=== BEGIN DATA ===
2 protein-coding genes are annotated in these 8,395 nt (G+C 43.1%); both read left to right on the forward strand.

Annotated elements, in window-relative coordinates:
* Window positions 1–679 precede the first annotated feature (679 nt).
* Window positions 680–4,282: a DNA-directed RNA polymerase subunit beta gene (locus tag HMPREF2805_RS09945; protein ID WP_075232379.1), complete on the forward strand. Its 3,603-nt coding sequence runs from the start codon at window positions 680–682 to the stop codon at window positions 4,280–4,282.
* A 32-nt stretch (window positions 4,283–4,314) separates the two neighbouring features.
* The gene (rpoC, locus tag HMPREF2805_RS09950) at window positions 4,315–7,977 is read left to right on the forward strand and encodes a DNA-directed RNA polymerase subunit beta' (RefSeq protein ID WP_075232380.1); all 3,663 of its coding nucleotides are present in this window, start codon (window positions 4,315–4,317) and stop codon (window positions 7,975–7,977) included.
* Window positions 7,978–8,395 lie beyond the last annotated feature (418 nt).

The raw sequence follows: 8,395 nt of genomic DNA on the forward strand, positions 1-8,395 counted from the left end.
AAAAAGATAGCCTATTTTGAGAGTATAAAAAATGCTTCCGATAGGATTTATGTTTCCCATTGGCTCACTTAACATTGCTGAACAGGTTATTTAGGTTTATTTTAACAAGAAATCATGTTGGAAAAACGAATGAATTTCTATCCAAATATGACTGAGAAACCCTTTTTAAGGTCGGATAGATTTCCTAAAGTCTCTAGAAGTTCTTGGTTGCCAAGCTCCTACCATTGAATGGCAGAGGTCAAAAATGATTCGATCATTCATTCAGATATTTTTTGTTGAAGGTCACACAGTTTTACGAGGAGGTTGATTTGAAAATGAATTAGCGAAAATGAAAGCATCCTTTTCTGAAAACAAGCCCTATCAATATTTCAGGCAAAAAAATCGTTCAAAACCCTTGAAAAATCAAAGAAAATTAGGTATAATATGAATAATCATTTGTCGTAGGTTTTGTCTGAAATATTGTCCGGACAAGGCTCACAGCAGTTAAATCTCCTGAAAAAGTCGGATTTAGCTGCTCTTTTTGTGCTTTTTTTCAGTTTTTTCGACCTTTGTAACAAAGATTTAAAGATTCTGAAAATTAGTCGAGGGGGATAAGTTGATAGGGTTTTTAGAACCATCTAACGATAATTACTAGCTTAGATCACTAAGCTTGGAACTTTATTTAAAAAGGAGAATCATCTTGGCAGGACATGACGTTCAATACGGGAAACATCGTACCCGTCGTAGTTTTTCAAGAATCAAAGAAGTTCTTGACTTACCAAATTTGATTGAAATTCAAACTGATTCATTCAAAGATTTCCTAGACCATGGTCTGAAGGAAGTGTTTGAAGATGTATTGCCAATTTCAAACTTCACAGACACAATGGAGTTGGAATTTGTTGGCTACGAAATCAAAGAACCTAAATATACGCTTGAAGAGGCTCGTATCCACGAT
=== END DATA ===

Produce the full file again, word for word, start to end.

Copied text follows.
2 protein-coding genes are annotated in these 8,395 nt (G+C 43.1%); both read left to right on the forward strand.

Annotated elements, in window-relative coordinates:
* Window positions 1–679 precede the first annotated feature (679 nt).
* Window positions 680–4,282: a DNA-directed RNA polymerase subunit beta gene (locus tag HMPREF2805_RS09945; protein ID WP_075232379.1), complete on the forward strand. Its 3,603-nt coding sequence runs from the start codon at window positions 680–682 to the stop codon at window positions 4,280–4,282.
* A 32-nt stretch (window positions 4,283–4,314) separates the two neighbouring features.
* The gene (rpoC, locus tag HMPREF2805_RS09950) at window positions 4,315–7,977 is read left to right on the forward strand and encodes a DNA-directed RNA polymerase subunit beta' (RefSeq protein ID WP_075232380.1); all 3,663 of its coding nucleotides are present in this window, start codon (window positions 4,315–4,317) and stop codon (window positions 7,975–7,977) included.
* Window positions 7,978–8,395 lie beyond the last annotated feature (418 nt).

The raw sequence follows: 8,395 nt of genomic DNA on the forward strand, positions 1-8,395 counted from the left end.
AAAAAGATAGCCTATTTTGAGAGTATAAAAAATGCTTCCGATAGGATTTATGTTTCCCATTGGCTCACTTAACATTGCTGAACAGGTTATTTAGGTTTATTTTAACAAGAAATCATGTTGGAAAAACGAATGAATTTCTATCCAAATATGACTGAGAAACCCTTTTTAAGGTCGGATAGATTTCCTAAAGTCTCTAGAAGTTCTTGGTTGCCAAGCTCCTACCATTGAATGGCAGAGGTCAAAAATGATTCGATCATTCATTCAGATATTTTTTGTTGAAGGTCACACAGTTTTACGAGGAGGTTGATTTGAAAATGAATTAGCGAAAATGAAAGCATCCTTTTCTGAAAACAAGCCCTATCAATATTTCAGGCAAAAAAATCGTTCAAAACCCTTGAAAAATCAAAGAAAATTAGGTATAATATGAATAATCATTTGTCGTAGGTTTTGTCTGAAATATTGTCCGGACAAGGCTCACAGCAGTTAAATCTCCTGAAAAAGTCGGATTTAGCTGCTCTTTTTGTGCTTTTTTTCAGTTTTTTCGACCTTTGTAACAAAGATTTAAAGATTCTGAAAATTAGTCGAGGGGGATAAGTTGATAGGGTTTTTAGAACCATCTAACGATAATTACTAGCTTAGATCACTAAGCTTGGAACTTTATTTAAAAAGGAGAATCATCTTGGCAGGACATGACGTTCAATACGGGAAACATCGTACCCGTCGTAGTTTTTCAAGAATCAAAGAAGTTCTTGACTTACCAAATTTGATTGAAATTCAAACTGATTCATTCAAAGATTTCCTAGACCATGGTCTGAAGGAAGTGTTTGAAGATGTATTGCCAATTTCAAACTTCACAGACACAATGGAGTTGGAATTTGTTGGCTACGAAATCAAAGAACCTAAATATACGCTTGAAGAGGCTCGTATCCACGAT